It's easy to feel helpless, but here's how to turn that helplessness into action.
Two mass shootings in less than two weeks. It sounds like some faraway land where citizens fight for their right to freedom. But it’s not some far off land, it’s here in our own backyard. America has a problem—it’s the only developed country in the world that has more mass shootings a year than there are days. We are 144 days into the year and there has already been more than 200 mass shootings, 27 of which were school shootings. Robb Elementary in Uvalde, Texas, is the latest to join that growing list with 19 children and two teachers dying in an elementary school designated for second, third and fourth graders.
Parents and other adults who have lost children at the school are reeling from this unspeakable act of violence. And adults raising children in this country are joining those parents in their grief, but know that collective grief is not enough. People are feeling helpless and want to take action to combat those feelings. It gives our hands and minds something to focus on as our hearts heal.
Here are four things you can do if you’re feeling helpless about gun violence in America.
Connect with advocacy groups
Many gun safety advocacy groups have local chapters or you can connect with them online. Everytown for Gun Safety is the largest gun violence prevention organization in America. Moms Demand Action for Gun Sense in America has chapters in every state and a bunch of resources on their website. Giffords and Brady are two other nonprofits furnishing statistics, resources and ways to get involved. All of these organizations are there to help people have a voice in creating gun laws that make the most sense for the safety of American citizens. No one wants another mass shooting, and joining the fight with one of these organizations can put your anger and frustration to good use.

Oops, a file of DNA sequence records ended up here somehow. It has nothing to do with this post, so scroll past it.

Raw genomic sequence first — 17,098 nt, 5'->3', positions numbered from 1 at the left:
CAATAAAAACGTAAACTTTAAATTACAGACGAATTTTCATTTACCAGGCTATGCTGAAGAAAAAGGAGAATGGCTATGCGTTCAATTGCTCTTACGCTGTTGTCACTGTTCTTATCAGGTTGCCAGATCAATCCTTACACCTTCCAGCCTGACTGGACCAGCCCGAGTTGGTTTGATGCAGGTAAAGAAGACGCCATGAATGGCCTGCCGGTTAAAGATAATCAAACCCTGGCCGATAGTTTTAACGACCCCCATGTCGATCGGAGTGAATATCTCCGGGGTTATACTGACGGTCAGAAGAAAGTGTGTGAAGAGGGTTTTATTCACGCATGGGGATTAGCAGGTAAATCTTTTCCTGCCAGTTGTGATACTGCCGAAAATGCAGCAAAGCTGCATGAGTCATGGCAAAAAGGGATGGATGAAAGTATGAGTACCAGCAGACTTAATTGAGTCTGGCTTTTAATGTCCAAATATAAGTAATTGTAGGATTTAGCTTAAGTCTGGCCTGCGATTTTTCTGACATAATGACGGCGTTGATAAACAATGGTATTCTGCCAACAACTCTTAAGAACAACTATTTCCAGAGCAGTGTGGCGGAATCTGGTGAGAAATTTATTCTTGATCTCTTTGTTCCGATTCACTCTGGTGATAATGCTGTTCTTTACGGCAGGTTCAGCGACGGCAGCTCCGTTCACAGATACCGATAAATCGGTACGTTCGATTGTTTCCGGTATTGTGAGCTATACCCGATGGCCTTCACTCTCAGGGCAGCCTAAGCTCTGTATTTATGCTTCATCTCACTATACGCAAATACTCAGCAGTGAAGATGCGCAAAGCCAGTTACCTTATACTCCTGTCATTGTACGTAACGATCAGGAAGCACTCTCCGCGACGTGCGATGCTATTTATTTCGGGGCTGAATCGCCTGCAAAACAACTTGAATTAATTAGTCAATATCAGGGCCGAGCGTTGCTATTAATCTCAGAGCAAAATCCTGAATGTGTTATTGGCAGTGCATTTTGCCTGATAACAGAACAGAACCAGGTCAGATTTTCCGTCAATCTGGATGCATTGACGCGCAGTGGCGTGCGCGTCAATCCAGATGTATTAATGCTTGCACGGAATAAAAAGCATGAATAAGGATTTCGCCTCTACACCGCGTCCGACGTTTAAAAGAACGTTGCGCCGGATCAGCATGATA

Run for office
Running for national office may be a privilege reserved for those who can afford to not work for a lengthy period of time leading up to the elections, but that's not so much the case with local elections. And a lot of change is enacted at local and state levels. You don’t have to run to become a member of Congress to elicit change. School boards, county commissioners and other local influential positions can be of great benefit to your community. If you’re interested in finding out more about how to run for an office, look for information on your state's secretary of state website. If you identify as a woman and are unsure of what office to run for, you should check out She Should Run. As well as having a starter kit, trainings and meetings, the organization also has a quiz to help you narrow down the office that would suit you best.
Get involved in other areas of public service
If running for office isn’t your thing, research your local and state candidates and find the ones who support the causes that are important to you and who share your views on preventing gun violence. Your support to their campaign can be in the form of monetary donations, helping with phone banks, texting, canvassing or helping put up signs. Any and every form of support helps for candidates who don't have deep pockets or big donors.
Active participation in politics may be a bit too much for some people. But you can always write your member of Congress or state senator. If you’re computer savvy, you can even create a form letter and share it with others to make it easier for them to contact their representatives. You can also call your state representatives and leave them messages so they know your voice.
Something that will help you move from a place of feeling helpless and stuck is to protest. You can organize protests in your area or you can join protests that are already scheduled. You don’t have to be a member of an organization to show up. Grab a piece of poster board and some markers and go exercise your First Amendment right. You have the power to enact change. Every action has a ripple effect and if enough people are speaking up and stepping up, change is bound to happen.
We have to do what we can as adults because active shooter drills should not be part of learning to write your name. Calls from school should be because your child has a tummy ache, not because they’re not coming home. Teachers should only need to worry about correcting minor behaviors and teaching math, not how to teach their classroom to barricade a door. America, we have to do better, and the best way to change outcomes is by putting in the work.